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My boyfriend Watches More Porn Than He Tells Me

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My boyfriend Watches More Porn Than He Tells Me

I think my boyfriend watches much more porn than he lets on. Should I be concerned?

Not necessarily.

Whether there’s cause for concern depends on why there is deception (if there is deception), and not in the fact that we’re talking about porn. It would concern me just as much if he’s not letting on how much candy he eats behind your back, or how much he’s obsessed with a TV show.

In other words, the object of affection/interest/obsession is not a problem – there are plenty of ways to consume porn, eat candy, or watch TV without it being a problem. But there are only a few healthy reasons for hiding or deceiving your partner about anything.

If indeed he is being deceptive, is it because he wants privacy? If so, that’s OK. Does he feel like it’s a man thing, an alone thing, or something just for him? That’s OK too. In fact, it’s healthy for couples to have some separation, to have worlds where you travel alone. It creates room to keep growing (yes, even through porn) and a reason to keep getting to know each other.

Or is it that he feels a bit embarrassed? Or think (or know) that you’ll judge him? Or believe that you’d try to stop him? These are OK and understandable. And also changeable.

If you don’t have a strong repulsion to porn, and you wish that your boyfriend would be more open about his use, I’d suggest you make more room in your relationship to talk about porn. You can be indirect and curious, just to open the topic, “How old were you when you first saw porn? I hear that boys these days are watching it at 10. I found my parent’s tapes when I was 13 and was totally confused”. You can be direct and open, “Hey love, just so you know, I’m cool with you watching porn. I know that some guys hide it because they think they have to. But I don’t want you to hide it. And I’ll still give you privacy”.

If you have a strong repulsion to porn, I would suggest that you do some work for yourself, to get a more realistic idea of what porn is and can be. You don’t have to love porn or watch it, that’s not the goal. But you might benefit from a more peaceful relationship to it. Many people feel repulsed by what they imagine porn to be – perhaps informed by a few things they’ve seen that disgusted them or hurt them – and they remain wounded and easily inflamed by the thought of it. And this sensitivity becomes a problem when loved ones can’t be open with them, for fear of judgement. Here is a great article on feminist porn.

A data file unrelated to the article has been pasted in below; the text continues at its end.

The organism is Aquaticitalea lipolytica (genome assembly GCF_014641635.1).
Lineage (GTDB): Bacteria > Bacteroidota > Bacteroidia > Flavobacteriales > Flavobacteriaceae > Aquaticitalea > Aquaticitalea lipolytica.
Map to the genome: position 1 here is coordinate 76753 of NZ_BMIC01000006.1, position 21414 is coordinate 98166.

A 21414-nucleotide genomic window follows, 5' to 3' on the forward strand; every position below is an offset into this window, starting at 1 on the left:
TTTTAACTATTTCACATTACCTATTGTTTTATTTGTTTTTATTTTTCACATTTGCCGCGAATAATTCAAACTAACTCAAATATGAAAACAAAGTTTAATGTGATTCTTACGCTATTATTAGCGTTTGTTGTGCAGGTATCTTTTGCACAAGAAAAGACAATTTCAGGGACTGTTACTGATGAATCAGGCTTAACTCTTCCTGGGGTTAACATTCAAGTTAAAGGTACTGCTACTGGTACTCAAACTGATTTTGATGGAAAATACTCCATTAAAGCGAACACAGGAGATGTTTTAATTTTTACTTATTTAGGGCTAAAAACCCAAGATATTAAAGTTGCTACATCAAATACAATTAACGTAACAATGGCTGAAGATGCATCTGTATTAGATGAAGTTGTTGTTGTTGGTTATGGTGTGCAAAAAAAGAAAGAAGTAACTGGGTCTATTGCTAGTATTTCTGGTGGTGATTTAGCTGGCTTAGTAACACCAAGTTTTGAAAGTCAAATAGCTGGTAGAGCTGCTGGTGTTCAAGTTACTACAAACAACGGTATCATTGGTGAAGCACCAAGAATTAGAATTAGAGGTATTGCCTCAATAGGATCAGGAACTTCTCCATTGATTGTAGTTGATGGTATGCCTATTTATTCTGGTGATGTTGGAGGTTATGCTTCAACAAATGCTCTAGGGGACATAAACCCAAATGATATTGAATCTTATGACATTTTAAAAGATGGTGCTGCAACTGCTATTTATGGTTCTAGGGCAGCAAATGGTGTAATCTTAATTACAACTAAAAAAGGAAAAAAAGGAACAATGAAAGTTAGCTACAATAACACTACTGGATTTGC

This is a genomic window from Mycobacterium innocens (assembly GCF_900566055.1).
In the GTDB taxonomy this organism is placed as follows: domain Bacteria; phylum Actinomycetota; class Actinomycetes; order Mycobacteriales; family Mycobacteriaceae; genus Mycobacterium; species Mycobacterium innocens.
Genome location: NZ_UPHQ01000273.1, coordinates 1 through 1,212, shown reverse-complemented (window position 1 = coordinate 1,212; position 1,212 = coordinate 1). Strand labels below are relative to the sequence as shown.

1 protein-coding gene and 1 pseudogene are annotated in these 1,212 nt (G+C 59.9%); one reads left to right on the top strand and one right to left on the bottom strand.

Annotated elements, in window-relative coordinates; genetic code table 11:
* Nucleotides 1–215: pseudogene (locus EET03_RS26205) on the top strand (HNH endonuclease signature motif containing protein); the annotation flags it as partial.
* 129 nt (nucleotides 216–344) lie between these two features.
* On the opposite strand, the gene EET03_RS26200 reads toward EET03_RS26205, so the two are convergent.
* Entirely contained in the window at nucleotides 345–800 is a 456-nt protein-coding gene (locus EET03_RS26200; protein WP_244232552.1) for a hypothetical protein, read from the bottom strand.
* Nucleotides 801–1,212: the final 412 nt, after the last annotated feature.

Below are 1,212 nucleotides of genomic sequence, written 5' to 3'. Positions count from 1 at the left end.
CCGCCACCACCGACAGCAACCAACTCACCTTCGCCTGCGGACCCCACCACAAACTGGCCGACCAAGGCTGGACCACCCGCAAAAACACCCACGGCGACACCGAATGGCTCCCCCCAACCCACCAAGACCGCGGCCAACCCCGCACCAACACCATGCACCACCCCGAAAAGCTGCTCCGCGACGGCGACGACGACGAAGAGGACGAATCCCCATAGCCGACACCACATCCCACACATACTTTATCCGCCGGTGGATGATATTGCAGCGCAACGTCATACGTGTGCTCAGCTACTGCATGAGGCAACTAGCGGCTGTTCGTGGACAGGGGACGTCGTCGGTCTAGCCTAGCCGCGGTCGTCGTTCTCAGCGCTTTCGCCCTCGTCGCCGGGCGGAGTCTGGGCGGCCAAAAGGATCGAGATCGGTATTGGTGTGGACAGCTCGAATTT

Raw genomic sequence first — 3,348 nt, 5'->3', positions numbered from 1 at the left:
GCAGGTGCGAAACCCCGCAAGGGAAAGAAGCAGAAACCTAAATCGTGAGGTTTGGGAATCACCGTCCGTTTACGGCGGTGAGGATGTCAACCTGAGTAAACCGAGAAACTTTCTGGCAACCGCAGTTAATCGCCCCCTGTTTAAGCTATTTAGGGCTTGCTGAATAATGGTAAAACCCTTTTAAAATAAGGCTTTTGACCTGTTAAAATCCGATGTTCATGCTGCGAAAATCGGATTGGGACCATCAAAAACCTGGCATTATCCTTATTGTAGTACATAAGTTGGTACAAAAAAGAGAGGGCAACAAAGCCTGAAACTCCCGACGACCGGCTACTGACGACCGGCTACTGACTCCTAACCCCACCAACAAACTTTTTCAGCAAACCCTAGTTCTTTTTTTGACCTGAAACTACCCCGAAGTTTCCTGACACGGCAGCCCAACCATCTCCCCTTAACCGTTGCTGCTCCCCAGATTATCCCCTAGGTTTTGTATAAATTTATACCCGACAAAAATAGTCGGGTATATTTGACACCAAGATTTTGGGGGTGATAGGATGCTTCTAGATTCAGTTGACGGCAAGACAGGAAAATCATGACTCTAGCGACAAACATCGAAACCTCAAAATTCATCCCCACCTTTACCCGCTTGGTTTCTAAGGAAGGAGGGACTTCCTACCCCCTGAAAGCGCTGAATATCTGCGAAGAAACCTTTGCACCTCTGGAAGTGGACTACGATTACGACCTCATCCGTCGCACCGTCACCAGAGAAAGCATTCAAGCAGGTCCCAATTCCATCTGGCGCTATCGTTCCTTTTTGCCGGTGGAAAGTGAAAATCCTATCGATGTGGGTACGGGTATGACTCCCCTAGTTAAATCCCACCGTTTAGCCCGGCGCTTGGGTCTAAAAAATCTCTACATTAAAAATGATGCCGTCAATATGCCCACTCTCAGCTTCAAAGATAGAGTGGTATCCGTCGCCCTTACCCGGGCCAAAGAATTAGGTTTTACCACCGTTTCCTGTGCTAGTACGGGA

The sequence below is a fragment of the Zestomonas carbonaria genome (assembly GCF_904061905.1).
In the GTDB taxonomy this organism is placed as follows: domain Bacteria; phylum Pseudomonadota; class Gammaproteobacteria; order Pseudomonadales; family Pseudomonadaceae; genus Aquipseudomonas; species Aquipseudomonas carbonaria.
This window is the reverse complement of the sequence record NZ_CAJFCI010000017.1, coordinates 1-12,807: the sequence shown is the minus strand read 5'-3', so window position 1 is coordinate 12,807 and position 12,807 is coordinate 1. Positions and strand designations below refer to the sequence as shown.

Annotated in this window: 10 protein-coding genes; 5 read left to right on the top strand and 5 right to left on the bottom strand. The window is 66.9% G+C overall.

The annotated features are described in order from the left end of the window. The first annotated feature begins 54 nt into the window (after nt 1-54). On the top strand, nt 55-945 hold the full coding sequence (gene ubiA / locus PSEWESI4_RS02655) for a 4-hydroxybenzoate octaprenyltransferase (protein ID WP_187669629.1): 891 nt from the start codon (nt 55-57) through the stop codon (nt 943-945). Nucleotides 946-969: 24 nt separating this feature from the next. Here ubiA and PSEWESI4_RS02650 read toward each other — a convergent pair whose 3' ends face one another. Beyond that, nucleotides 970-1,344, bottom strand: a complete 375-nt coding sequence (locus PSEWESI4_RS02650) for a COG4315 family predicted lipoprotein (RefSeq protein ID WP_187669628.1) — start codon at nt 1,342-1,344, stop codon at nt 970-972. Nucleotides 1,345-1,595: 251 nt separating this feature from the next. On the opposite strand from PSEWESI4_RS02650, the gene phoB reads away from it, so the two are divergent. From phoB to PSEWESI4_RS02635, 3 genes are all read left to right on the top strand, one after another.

What would concern me is if he’s hiding it because he is become dependent on (a.k.a. addicted to) it. Porn use, like any substance use, becomes a problem when you don’t feel normal or can’t carry out daily functions without it. Often porn dependence comes with behaviors you can spot: Startle responses when you walk into a room unexpectedly, unexplainable spending, reluctance to travel (and be away from the source) or agitation when away, sneaking out of bed or unexplained absences, and dissatisfaction or disinterest in real-life sexual scenarios (because they pale against porn). If you do notice these kinds of patterns, have a conversation about it ASAP. Here are some ideas on how to intervene.

And of course, if you don’t feel strong repulsed, and he’s not being particularly deceptive, and you’re not feeling left out, there really is no cause for concern!

Have a question on your mind related to sex? Send them in to editorial@simplysxy.com


Karen B. K. Chan is a sex educator, emotional literacy trainer, and speaker in Toronto, Canada. Above all, she’s dedicated to widening the definitions of what’s erotic, cultivating ease and acceptance, and proving that emotional literacy, play, and honesty are sexy. Read the rest of her profile below!


Featured image courtesy of Shutterstock

Karen B. K. Chan

Karen B. K. Chan is a sex educator, emotional literacy trainer, and speaker in Toronto, Canada. Above all, she’s dedicated to widening the definitions of what’s erotic, cultivating ease and acceptance, and proving that emotional literacy, play, and honesty are sexy. She works with individuals, parents, service providers, and groups, and has taught in the sex and sexuality field for over 15 years.

Her current projects include delivering sex education in schools — for students as well as parents and teachers; video projects that challenges the idea of normal; workshops of all kinds, including ones that complement her 5-minute youtube video “Jam” (which envisions sex as a lifetime of jam sessions); developing tools to shift sex ed away from (sexual) activity and towards experience and meaning; and germinating the idea for a children’s book series on feelings.Karen is also ecstatic to sit on the jury for the 2014 Feminist Porn Awards, which gives kudos to films and videos that depict agency, pleasure, desire, connection, communication, and diversity.

Get in touch with Karen via email at karenbkchan@gmail.com

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